One exemplary polymer nanoparticle of the present invention is formed from polymer chains. Preferred polymers include alkylmaleimides. The copolymers are preferably poly(alkenyl-co-maleimide)s and may optionally be crosslinked to form the desired polymer nanoparticles. The polymer nanoparticles have diameters—expressed as a mean average diameter—that are preferably less than about 100 nm, more preferably less than about 75 nm, and most preferably less than about 50 nm. The polymer nanoparticles preferably are substantially monodisperse and uniform in shape. The dispersity is represented by the ratio of Mw to Mn, with a ratio of 1 being substantially monodisperse. The polymer nanoparticles of the present invention preferably have a dispersity less than about 2.5, more preferably less than about 2.2, and most preferably less than about 1.8. Moreover, the polymer nanoparticles are preferably spherical, though shape defects are acceptable. The formation of polymer nanoparticles is preferably reversible. The reversible process can be achieved by, for example, changing solvent, varying temperature, or altering pH value etc.
The poly(alkenyl-co-maleimide)s contain alkenyl contributed monomer units chosen from vinyl-substituted aromatic hydrocarbon, R1R2ethylene, and/or alkyl vinyl ether. The copolymer further includes maleimide contributed monomer units.
Poly(alkenyl-co-maleimide)s and poly(alkenyl-co-maleic anhydride)s encompass random and stereospecific copolymers, including copolymers having a backbone with alternating alkenyl-contributed units (i.e., monomer units derived from an alkenyl group such as styrene) and maleimide- or maleic anhydride-contributed units (i.e., monomer units derived from a maleimide or a maleic anhydride). Such alternating structures typically are described as poly(alkenyl-alt-maleimide)s and poly(alkenyl-at-maleic anhydride)s; however, these polymers are encompassed within the terms poly(alkenyl-co-maleimide)s and poly(alkenyl-co-maleic anhydride)s. Exemplary copolymers include copolymers with a ratio of about 50% alkenyl contributed monomer units and about 50% maleimide contributed monomer units. However, copolymers with at least about 20% alkenyl contributed monomer units are also contemplated for use.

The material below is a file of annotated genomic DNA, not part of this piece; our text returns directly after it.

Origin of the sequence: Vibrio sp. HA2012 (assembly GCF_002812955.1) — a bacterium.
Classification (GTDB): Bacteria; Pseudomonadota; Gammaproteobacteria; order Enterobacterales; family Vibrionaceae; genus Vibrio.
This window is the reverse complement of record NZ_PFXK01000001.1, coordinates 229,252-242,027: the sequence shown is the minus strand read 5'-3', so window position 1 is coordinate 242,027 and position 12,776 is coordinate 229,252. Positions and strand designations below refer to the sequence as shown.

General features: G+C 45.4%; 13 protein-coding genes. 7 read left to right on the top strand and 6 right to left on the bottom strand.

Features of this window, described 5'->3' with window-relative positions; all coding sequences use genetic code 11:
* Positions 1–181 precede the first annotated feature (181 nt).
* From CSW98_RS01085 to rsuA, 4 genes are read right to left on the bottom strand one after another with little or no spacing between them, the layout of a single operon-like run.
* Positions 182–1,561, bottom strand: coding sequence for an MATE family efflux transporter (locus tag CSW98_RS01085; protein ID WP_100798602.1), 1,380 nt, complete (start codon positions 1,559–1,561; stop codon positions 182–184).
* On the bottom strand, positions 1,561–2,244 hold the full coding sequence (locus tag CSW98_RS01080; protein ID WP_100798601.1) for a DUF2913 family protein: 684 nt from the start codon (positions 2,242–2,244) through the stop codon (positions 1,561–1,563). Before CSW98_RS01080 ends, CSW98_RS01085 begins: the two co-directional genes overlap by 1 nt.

Preferred vinyl-substituted aromatic hydrocarbon contributed monomer units of a poly(alkenylbenzene-co-maleimide) are preferably derived from one or more of styrene, α-methylstyrene, 1-vinyl-naphthalene, 2-vinyl-naphthalene, 1-α-methyl vinyl naphthalene, 2-α-methyl naphthalene, as well as alkyl, cycloalkyl, aryl, alkaryl, and aralkyl derivatives thereof, in which the total number of carbon atoms in the combined hydrocarbon is generally not greater than 18, as well as any di-or tri-vinyl aromatic hydrocarbons. Preferred vinyl aromatic hydrocarbons include styrene and/or α-methyl styrene.
Preferred R1 and R2 groups of R1R2ethylene contributed monomer units and the alkyl groups of said alkyl vinyl ether contributed monomer units are independently selected from methyl, ethyl, propyl, isopropyl, butyl, isobutyl, pentyl, isopentyl, hexyl, heptyl, octyl, nonyl, decyl, undecyl, dodecyl, tridecyl, tetradecyl, pentadecyl, hexadecyl, heptadecyl, octadecyl, nonadecyl, eicosyl, cyclopropyl, 2,2-dimethylcyclopropyl, cyclopentyl, cyclohexyl, methoxymethyl, methoxyethyl, methoxypropyl, methoxybutyl, methoxypentyl, methoxyhexyl, methoxyoctyl, methoxynonyl, ethoxydecyl, ethoxymethyl, ethoxyethyl, ethoxypropyl, ethoxybutyl, ethoxypentyl, ethoxyhexyl, ethoxyheptyl, ethoxyoctyl, ethoxynonyl, ethoxydecyl, propoxymethyl, propoxyethyl, propoxypropyl, propoxybutyl, propoxypentyl, propoxyheptyl, propoxyoctyl, propoxynonyl, propoxydecyl, butoxymethyl, butoxyethyl, butoxypropoyl, butoxybutyl, butoxypentyl, butoxyhexyl, butoxyheptyl, butoxyoctyl, butoxynonyl, butoxydecyl, pentyloxymethyl, pentyloxyethyl, pentyloxypropyl, pentyloxybutyl, pentyloxypentyl, pentyloxyhexyl, pentyloxyoctyl, pentyloxynonyl, pentyloxydecyl, hexyloxymethyl, hexyloxyethyl, hexyloxypropyl, hexyloxybutyl, hexyloxypentyl, hexyloxyhexyl, hexyloxyheptyl, hexyloxyoctyl, hexyloxynonyl, hexyloxydecyl, heptyloxymethyl, heptyloxyethyl, heptyloxypropyl, heptyloxybutyl, hexyloxypentyl, heptyloxyhexyl, heptyloxyheptyl, heptyloxyoctyl, heptyloxynonyl, heptyloxydecyl, octyloxymethyl, octyloxyethyl, octyloxypropyl, octyloxybutyl, octyloxypentyl, octyloxyhexyl, octyloxyheptyl, octyloxyoctyl, octyloxynonyl, decyloxymethyl, decyloxyethyl, decyloxypropyl, decyloxybutyl, decyloxypentyl, decyloxyhexyl, decyloxyheptyl, 1-methylethyl, 1-methylpropyl, 1-methylbutyl, 1-methylpentyl, 1-methylhexyl, 1-methylheptyl, 1-methyloctyl, 1-methylnonyl, 1-methyldecyl, 2-methylpropyl, 2-methylbutyl, 2-bethylpentyl, 2-methylhexyl, 2-methylheptyl, 2-methyloctyl, 2,3,3-trimethylbutyl, 3-methylpentyl, 2,3-dimethylpentyl, 2,4-dimethylpentyl, 2,3,3,4-tetramethylpentyl, 3-methylhexyl, or 2,5-dimethylhexyl.